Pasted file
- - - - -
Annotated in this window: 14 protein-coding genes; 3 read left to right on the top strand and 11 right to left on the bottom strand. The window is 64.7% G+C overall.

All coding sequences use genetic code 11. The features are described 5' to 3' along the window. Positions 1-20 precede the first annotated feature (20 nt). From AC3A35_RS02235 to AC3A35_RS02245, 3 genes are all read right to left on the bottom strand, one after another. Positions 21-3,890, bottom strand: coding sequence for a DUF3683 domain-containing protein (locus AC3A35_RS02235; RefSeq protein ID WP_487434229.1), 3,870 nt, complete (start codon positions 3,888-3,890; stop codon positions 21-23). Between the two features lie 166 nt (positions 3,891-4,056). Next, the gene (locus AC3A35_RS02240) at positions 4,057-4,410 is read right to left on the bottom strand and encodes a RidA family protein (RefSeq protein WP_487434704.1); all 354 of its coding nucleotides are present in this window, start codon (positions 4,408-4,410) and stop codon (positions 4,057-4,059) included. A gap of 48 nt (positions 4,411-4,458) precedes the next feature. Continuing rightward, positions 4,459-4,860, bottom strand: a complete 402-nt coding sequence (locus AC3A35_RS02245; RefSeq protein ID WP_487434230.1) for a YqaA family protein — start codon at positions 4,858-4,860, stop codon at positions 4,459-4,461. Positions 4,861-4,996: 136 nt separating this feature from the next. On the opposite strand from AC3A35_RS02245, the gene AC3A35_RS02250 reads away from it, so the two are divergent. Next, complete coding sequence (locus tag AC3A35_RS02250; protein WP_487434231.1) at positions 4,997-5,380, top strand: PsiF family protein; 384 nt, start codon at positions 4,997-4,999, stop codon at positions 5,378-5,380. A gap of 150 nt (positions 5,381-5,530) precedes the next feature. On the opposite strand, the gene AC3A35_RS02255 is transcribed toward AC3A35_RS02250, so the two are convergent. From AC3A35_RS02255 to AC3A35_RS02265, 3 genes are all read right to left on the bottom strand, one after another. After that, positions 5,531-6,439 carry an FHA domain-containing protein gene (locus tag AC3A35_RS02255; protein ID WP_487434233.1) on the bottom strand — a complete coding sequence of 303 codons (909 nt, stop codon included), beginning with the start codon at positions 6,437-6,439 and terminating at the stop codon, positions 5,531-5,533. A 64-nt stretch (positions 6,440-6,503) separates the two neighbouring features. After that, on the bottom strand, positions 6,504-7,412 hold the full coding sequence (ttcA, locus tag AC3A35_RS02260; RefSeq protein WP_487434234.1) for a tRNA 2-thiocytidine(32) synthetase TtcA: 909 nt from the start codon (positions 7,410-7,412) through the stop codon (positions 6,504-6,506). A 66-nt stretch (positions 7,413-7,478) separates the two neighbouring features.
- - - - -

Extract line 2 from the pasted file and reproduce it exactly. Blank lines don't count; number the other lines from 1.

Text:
All coding sequences use genetic code 11. The features are described 5' to 3' along the window. Positions 1-20 precede the first annotated feature (20 nt). From AC3A35_RS02235 to AC3A35_RS02245, 3 genes are all read right to left on the bottom strand, one after another. Positions 21-3,890, bottom strand: coding sequence for a DUF3683 domain-containing protein (locus AC3A35_RS02235; RefSeq protein ID WP_487434229.1), 3,870 nt, complete (start codon positions 3,888-3,890; stop codon positions 21-23). Between the two features lie 166 nt (positions 3,891-4,056). Next, the gene (locus AC3A35_RS02240) at positions 4,057-4,410 is read right to left on the bottom strand and encodes a RidA family protein (RefSeq protein WP_487434704.1); all 354 of its coding nucleotides are present in this window, start codon (positions 4,408-4,410) and stop codon (positions 4,057-4,059) included. A gap of 48 nt (positions 4,411-4,458) precedes the next feature. Continuing rightward, positions 4,459-4,860, bottom strand: a complete 402-nt coding sequence (locus AC3A35_RS02245; RefSeq protein ID WP_487434230.1) for a YqaA family protein — start codon at positions 4,858-4,860, stop codon at positions 4,459-4,461. Positions 4,861-4,996: 136 nt separating this feature from the next. On the opposite strand from AC3A35_RS02245, the gene AC3A35_RS02250 reads away from it, so the two are divergent. Next, complete coding sequence (locus tag AC3A35_RS02250; protein WP_487434231.1) at positions 4,997-5,380, top strand: PsiF family protein; 384 nt, start codon at positions 4,997-4,999, stop codon at positions 5,378-5,380. A gap of 150 nt (positions 5,381-5,530) precedes the next feature. On the opposite strand, the gene AC3A35_RS02255 is transcribed toward AC3A35_RS02250, so the two are convergent. From AC3A35_RS02255 to AC3A35_RS02265, 3 genes are all read right to left on the bottom strand, one after another. After that, positions 5,531-6,439 carry an FHA domain-containing protein gene (locus tag AC3A35_RS02255; protein ID WP_487434233.1) on the bottom strand — a complete coding sequence of 303 codons (909 nt, stop codon included), beginning with the start codon at positions 6,437-6,439 and terminating at the stop codon, positions 5,531-5,533. A 64-nt stretch (positions 6,440-6,503) separates the two neighbouring features. After that, on the bottom strand, positions 6,504-7,412 hold the full coding sequence (ttcA, locus tag AC3A35_RS02260; RefSeq protein WP_487434234.1) for a tRNA 2-thiocytidine(32) synthetase TtcA: 909 nt from the start codon (positions 7,410-7,412) through the stop codon (positions 6,504-6,506). A 66-nt stretch (positions 7,413-7,478) separates the two neighbouring features.